I'm not sure which kind of tea to use in chai (which means "spiced tea" in English, LOL, regardless of what it means in Hindi. Hooray for English's evolutionary abilities!), so I usually wind up using Lipton's Gold Leaf.

Jun 04, 2014
MickiYam in Home Cooking

Suggestions for simple Vietnamese dish?

Oh, I was going to suggest summer rolls! Perfect for this time of year, if you are northern hemi.

I prefer a clear dipping sauce, and I like to combine shiso (perilla) and pineapple. I love the tip for marinated tofu, and would like to know what you marinate it in!

Clear dipping sauce:
4 TBSP nam pla fish sauce
4 TBSP vinegar (rice)
4 TBSP sugar
180 to 240 ml of water (3/4 to 1 cup, American)
2 chopped garlic cloves
1 chopped chili
black pepper as desired

Mix and adjust flavors to taste. This sauce just gets better as it sits, so you might like to make it the night before.

Jun 04, 2014
MickiYam in Home Cooking

Overheated buttermilk = cheese?

Sounds like ricotta. Congratulations!

You can also easily make ricotta with milk and a little souring agent (like vinegar or lemon juice). The more fat, the creamier it is going to be. A little buttermilk mixed with whipping cream might get you something closer to what you want. Look up the marscapone or clotted cream recipes on the internet for times and temps.

Personally, I would have no problem eating this sort of cheese.

The kind of cheese that forms when one forgets the milk in the fridge is a lot riskier (and rarely tasty, IME).

May 28, 2014
MickiYam in Home Cooking

Pizza dough help....

I agree very much with all of this. I would add, though, that you should check the dough in the morning and the evening, and punch it down if needs punching down.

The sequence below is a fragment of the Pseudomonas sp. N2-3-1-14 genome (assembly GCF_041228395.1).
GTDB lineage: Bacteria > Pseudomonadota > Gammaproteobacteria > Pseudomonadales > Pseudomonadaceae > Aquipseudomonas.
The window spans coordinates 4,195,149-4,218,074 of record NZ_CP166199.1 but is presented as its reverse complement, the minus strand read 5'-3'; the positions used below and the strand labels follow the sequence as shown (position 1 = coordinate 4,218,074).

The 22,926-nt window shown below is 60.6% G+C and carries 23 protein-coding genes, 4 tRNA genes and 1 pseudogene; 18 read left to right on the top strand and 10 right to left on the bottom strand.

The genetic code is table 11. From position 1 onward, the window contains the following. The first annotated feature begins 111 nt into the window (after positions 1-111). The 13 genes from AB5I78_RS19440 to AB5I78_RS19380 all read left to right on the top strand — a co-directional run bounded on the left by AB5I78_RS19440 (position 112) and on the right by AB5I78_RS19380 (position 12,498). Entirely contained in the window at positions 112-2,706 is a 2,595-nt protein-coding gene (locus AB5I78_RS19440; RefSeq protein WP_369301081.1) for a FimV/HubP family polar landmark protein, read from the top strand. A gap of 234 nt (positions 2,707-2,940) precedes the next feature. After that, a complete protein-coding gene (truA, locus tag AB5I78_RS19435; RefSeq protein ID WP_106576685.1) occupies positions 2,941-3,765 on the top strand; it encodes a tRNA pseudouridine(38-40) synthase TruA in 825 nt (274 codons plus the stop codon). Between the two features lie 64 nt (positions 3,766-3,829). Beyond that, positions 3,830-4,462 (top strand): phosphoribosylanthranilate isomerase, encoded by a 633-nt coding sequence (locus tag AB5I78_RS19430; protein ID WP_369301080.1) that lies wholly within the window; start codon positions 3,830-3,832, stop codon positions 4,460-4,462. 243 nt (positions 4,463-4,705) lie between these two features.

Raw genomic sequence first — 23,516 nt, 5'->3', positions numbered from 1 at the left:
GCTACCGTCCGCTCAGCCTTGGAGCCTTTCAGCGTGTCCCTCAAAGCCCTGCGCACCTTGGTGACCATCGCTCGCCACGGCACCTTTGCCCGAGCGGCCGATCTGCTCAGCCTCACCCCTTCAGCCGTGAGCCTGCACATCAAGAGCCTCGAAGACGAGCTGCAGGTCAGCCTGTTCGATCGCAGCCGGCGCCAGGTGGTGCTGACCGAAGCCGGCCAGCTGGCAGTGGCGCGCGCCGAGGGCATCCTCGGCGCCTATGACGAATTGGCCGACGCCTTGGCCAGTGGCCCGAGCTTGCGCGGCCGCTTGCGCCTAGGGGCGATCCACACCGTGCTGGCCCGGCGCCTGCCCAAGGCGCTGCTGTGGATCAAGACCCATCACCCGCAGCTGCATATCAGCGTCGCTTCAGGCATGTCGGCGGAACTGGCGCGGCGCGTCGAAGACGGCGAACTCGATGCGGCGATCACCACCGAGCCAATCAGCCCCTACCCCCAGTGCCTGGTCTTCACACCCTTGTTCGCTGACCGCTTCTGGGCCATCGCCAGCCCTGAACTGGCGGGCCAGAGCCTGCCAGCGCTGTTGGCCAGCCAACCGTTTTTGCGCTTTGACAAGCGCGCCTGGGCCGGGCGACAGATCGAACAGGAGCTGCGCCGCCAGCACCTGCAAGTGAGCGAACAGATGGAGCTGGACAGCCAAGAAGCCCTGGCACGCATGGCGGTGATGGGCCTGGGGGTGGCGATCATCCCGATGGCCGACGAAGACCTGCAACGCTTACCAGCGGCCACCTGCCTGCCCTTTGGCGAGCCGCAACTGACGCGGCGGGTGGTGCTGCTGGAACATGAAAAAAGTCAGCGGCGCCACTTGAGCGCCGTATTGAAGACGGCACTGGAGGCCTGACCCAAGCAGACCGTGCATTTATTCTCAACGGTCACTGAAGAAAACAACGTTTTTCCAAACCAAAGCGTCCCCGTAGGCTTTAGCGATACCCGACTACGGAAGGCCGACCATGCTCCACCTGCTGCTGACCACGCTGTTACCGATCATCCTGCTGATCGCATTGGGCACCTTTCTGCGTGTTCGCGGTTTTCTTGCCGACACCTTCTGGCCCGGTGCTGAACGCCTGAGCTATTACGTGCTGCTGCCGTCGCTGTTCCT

I'm sure you know, but fridge dough needs more time to warm up and rise. For my favorite recipe, the dough rests in the fridge for however long (at least 12 hours; 36 hours should be fine), then I take it out around 10 a.m. for a 6 p.m. grilling (if the weather isn't too hot). You just keep punching it down if it starts to grow out of the bowl.

And I'd let the last rise be at least 45 minutes -- an hour certainly wouldn't hurt.

May 28, 2014
MickiYam in Home Cooking

Fresh herbs--do you have them, how do you use them?

You don't really need a dryer to dry most herbs (unless you live in a super-wet climate). You can attach the stems of the herbs to a hanger with a clothespin and hang for a few days until dry and crispy. Or I've lined a basket (for better air circulation) with paper towels and dried herbs in a dark room for a few days. It can make the room smell wonderful (-:.

When the herbs are dry, crumble and put in a jar -- either recycle old herb jars, or use small cup-size mason jars. You can also make up your own herb mixes if you like a convenient something to sprinkle on a morning egg.

There are so many wonderful ways to use herbs. One of my favorites is to make a simple syrup (1 cup sugar -- especially brown cane sugar -- to 1 cup water, brought to a boil and then heat and stir until the sugar is completely dissolved). When I turn off the heat, I pop in the herbs, and let the mixture sit for at least five minutes, but sometimes overnight depending on the herbs. I think your orange mint would be very good. Then you can add the syrup to tea (iced or hot), or add ice cubes and a sparkling water to make "herb soda" -- you control how much you use.

May 25, 2014
MickiYam in Home Cooking

Tsukiji outer market - recommended vendors?

Any updates to the Tsukiji Fish Market recommendations? I might be going in June. Especially, would I be able to send stuff via chill pack to other places in Japan? And if so, what's in season in the middle of June?